At Mamamia, we have a year-round commitment to highlighting the epidemic of domestic violence in Australia. During May, Domestic Violence Prevention Month, we will not only raise awareness of the personal impact of violence, but do our best to ensure victims have access to help, and encourage those who abuse to take responsibility and seek help for their behaviour.
This post deals with domestic violence and might be triggering for some readers.
The month of May brings with it the joy of the celebration of Mother’s Day, where we come together to celebrate the achievements of mothers, grandmothers, carers and women everywhere.
Yet May is also a time when we remember those who have lost their lives to domestic violence and the families impacted by this heinous crime. It is an opportunity to raise awareness and support those who are victims and survivors.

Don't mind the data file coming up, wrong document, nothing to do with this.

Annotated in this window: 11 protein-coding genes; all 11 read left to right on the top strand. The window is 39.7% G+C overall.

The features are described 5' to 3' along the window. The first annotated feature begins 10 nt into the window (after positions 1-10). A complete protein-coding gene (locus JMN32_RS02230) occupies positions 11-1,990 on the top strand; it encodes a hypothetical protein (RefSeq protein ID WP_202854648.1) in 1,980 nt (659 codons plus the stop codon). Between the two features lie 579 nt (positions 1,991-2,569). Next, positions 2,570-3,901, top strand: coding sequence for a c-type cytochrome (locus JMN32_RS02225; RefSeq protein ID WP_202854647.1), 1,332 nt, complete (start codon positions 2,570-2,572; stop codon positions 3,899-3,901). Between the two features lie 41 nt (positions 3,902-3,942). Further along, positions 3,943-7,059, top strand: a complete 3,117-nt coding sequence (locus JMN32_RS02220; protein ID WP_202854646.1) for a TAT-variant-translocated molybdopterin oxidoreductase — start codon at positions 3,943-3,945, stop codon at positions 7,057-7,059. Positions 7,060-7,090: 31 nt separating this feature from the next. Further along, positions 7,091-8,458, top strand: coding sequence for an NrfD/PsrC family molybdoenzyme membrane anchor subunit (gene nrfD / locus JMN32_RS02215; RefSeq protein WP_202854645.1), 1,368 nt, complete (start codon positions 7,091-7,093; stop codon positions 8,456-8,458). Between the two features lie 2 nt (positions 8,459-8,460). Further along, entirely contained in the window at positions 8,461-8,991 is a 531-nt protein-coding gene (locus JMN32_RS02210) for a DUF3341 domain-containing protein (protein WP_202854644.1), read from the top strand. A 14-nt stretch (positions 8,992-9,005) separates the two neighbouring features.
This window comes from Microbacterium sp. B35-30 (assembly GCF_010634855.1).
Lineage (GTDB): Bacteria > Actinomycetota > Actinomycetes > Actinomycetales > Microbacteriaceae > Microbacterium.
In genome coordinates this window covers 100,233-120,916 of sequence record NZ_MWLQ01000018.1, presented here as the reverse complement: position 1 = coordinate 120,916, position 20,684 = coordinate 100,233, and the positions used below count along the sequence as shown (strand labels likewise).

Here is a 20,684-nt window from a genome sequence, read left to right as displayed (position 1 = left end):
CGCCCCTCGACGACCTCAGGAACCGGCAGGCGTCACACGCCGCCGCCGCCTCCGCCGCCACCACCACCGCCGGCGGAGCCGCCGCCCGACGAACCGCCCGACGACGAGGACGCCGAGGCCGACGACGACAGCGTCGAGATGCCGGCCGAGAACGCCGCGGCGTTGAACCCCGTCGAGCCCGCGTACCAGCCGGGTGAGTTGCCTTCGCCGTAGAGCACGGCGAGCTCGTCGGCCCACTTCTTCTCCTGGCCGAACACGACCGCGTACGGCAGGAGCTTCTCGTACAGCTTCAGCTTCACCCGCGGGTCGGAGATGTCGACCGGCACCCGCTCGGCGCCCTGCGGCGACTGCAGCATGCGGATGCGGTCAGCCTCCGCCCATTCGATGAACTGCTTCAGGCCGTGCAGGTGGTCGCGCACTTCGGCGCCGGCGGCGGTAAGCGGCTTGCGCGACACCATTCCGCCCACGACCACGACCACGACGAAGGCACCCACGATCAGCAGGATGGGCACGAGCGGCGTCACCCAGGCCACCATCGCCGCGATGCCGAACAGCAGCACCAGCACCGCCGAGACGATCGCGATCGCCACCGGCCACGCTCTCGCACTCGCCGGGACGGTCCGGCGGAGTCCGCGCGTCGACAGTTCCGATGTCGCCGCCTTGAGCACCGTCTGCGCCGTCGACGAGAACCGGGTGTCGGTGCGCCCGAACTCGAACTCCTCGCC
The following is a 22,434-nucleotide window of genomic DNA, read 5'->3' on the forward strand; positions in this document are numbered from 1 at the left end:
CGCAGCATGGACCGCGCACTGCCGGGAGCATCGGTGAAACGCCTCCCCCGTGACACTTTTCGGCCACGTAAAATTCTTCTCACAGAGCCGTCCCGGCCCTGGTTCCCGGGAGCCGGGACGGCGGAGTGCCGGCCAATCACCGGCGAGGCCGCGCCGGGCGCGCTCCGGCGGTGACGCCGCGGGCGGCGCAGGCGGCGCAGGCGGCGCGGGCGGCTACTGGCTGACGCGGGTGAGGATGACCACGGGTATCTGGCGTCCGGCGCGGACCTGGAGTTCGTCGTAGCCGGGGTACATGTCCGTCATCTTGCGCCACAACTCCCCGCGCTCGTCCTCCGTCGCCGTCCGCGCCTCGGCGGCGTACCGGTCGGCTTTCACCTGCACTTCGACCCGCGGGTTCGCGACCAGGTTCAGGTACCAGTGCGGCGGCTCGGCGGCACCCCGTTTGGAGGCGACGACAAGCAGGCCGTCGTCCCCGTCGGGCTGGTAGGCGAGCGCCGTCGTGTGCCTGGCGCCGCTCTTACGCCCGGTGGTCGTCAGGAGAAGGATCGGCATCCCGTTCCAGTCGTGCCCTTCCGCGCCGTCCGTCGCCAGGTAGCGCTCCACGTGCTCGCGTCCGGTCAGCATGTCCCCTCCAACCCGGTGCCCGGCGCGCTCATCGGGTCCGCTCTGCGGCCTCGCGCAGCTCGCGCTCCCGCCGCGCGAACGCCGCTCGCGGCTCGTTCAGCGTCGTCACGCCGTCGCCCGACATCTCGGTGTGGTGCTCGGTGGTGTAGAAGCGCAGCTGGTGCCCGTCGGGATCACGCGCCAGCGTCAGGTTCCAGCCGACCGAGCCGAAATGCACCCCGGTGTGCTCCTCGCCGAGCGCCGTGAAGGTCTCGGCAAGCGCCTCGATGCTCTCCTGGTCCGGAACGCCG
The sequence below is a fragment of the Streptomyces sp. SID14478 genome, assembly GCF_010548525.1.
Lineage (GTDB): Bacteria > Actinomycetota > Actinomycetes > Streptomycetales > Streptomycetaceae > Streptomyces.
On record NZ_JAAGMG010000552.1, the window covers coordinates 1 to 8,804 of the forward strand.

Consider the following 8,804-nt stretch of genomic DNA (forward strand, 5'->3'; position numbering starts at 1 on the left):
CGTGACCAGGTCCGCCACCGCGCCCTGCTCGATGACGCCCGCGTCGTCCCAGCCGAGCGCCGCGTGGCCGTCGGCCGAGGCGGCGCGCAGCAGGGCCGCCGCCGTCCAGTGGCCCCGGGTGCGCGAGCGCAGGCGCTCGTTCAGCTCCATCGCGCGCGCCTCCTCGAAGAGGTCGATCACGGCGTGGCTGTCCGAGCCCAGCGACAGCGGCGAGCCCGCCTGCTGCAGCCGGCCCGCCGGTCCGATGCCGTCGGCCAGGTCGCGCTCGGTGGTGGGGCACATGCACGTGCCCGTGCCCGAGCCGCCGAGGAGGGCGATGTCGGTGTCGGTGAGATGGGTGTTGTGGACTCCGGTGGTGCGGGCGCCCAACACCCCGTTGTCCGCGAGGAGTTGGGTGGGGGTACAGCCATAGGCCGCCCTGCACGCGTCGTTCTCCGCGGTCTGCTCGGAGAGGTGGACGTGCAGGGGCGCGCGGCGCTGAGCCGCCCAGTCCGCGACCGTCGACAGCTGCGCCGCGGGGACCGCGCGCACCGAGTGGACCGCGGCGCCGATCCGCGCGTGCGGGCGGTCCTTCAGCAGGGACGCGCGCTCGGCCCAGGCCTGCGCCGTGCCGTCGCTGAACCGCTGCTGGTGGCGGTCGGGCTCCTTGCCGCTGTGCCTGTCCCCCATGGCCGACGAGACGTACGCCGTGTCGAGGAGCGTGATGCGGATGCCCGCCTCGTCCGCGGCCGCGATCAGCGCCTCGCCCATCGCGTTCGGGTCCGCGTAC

This is at a time when women are calling for change, pleading to be listened to, and asking to be believed. I am a part of this movement for change and have been for many years.
My involvement began when my sister, Allison Baden-Clay was murdered at the hands of her husband in April 2012.
Her story shocked and captivated the nation. It resonated with people in the community and was in the media almost every day, month after month.
At the time, my family wondered why there was so much interest in Allison’s story. We soon realised it was because she was 'the girl next door', a neighbour, a kind friend.
Allison was well educated, a high achiever, successful businesswoman, a loving and devoted mother.
There is one very important thing that my family has learned over the last 10 years and that is that domestic violence can happen to anyone - all classes of people, all religions, all income and education levels. It doesn’t discriminate.